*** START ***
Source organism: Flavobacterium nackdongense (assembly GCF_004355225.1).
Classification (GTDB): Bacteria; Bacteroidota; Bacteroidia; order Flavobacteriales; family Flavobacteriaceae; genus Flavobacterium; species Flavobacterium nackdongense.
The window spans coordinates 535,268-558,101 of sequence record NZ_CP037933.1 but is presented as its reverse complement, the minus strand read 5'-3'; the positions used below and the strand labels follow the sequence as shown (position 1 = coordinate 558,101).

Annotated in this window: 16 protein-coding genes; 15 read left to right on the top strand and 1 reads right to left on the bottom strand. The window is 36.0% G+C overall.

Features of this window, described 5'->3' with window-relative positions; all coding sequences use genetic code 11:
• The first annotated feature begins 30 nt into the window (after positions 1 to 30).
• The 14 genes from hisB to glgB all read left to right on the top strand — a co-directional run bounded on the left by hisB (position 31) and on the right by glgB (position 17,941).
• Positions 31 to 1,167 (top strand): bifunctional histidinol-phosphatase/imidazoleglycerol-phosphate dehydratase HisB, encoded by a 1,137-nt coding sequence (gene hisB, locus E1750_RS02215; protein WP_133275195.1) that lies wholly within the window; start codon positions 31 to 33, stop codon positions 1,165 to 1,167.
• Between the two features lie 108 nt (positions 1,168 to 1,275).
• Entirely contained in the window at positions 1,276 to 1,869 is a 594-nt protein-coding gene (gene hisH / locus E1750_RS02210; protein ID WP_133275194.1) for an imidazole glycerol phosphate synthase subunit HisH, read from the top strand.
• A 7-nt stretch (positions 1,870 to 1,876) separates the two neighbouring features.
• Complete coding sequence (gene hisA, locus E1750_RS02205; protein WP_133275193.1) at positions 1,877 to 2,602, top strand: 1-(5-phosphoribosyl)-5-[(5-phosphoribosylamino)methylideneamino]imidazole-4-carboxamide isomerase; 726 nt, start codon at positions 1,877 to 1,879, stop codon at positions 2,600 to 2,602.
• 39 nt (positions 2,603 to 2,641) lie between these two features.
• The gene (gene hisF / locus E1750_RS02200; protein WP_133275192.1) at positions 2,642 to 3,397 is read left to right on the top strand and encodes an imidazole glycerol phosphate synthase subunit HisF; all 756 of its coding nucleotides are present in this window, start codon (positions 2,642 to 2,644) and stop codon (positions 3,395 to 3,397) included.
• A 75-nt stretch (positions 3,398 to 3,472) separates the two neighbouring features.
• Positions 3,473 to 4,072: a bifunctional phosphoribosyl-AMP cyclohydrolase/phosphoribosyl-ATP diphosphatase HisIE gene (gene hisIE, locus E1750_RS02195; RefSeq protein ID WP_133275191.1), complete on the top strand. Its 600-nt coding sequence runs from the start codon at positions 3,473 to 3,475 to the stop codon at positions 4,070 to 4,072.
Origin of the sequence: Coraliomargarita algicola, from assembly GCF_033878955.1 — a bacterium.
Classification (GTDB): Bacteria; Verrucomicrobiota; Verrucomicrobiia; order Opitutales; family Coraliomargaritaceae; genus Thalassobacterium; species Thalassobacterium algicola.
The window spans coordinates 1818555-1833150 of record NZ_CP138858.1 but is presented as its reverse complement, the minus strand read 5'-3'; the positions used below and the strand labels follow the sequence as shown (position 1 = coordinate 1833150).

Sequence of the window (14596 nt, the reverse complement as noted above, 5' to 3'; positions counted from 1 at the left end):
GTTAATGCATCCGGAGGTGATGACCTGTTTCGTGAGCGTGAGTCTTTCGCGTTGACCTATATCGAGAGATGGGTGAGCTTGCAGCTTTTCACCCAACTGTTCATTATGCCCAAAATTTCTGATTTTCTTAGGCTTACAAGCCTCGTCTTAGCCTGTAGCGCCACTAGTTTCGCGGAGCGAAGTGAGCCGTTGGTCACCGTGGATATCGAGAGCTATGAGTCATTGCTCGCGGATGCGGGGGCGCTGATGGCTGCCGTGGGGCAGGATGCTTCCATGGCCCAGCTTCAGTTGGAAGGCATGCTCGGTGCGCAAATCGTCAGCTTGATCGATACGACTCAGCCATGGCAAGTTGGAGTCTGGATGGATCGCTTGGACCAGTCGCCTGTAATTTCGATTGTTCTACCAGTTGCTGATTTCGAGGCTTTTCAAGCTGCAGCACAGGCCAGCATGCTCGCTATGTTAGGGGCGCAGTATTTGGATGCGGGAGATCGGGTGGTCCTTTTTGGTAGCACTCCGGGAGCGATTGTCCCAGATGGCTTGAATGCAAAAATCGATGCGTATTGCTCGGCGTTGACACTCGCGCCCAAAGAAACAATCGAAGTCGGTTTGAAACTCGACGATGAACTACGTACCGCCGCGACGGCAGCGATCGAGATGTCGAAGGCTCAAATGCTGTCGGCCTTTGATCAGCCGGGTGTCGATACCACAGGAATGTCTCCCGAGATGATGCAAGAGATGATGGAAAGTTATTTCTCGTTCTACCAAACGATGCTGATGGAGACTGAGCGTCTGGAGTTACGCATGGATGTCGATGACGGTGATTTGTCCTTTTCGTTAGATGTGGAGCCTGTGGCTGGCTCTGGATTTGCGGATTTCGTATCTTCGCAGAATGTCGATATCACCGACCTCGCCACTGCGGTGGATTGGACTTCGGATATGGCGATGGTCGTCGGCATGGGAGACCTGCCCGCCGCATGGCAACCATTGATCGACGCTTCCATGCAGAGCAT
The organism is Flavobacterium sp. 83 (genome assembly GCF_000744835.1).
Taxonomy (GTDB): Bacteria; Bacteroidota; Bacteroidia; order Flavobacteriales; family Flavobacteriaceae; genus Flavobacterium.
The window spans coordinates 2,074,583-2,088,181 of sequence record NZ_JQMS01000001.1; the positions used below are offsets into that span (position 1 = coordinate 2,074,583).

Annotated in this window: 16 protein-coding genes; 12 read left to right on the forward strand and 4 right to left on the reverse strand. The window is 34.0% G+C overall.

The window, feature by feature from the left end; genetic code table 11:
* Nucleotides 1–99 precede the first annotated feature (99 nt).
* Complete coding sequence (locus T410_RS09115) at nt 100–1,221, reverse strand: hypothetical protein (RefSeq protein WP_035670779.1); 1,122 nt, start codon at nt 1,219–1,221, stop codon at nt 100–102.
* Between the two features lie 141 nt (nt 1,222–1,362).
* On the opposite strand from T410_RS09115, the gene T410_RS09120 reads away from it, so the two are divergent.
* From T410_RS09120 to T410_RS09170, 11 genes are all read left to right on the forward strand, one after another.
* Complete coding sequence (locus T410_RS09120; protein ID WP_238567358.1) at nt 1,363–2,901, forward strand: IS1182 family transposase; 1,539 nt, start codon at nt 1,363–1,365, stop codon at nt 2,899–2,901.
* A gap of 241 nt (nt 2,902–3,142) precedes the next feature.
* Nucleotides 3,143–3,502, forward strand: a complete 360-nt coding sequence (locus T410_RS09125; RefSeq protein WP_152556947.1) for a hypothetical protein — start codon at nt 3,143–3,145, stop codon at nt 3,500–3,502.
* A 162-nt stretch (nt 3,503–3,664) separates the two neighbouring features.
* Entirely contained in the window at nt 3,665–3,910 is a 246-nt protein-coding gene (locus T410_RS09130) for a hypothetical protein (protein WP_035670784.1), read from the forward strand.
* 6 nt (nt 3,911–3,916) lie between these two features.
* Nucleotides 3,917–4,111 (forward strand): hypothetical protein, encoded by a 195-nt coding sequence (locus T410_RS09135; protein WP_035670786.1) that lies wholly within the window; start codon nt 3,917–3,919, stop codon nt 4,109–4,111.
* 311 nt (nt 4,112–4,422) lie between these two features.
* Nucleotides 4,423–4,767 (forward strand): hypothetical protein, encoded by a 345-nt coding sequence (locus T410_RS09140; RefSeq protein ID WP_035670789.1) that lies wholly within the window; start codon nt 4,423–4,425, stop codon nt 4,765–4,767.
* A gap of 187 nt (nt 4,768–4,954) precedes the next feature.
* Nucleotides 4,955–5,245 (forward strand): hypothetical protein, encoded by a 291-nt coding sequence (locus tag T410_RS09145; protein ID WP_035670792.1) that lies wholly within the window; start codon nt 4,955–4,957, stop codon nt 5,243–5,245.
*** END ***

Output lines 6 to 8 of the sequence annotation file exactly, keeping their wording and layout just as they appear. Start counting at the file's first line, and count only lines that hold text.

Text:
• The first annotated feature begins 30 nt into the window (after positions 1 to 30).
• The 14 genes from hisB to glgB all read left to right on the top strand — a co-directional run bounded on the left by hisB (position 31) and on the right by glgB (position 17,941).
• Positions 31 to 1,167 (top strand): bifunctional histidinol-phosphatase/imidazoleglycerol-phosphate dehydratase HisB, encoded by a 1,137-nt coding sequence (gene hisB, locus E1750_RS02215; protein WP_133275195.1) that lies wholly within the window; start codon positions 31 to 33, stop codon positions 1,165 to 1,167.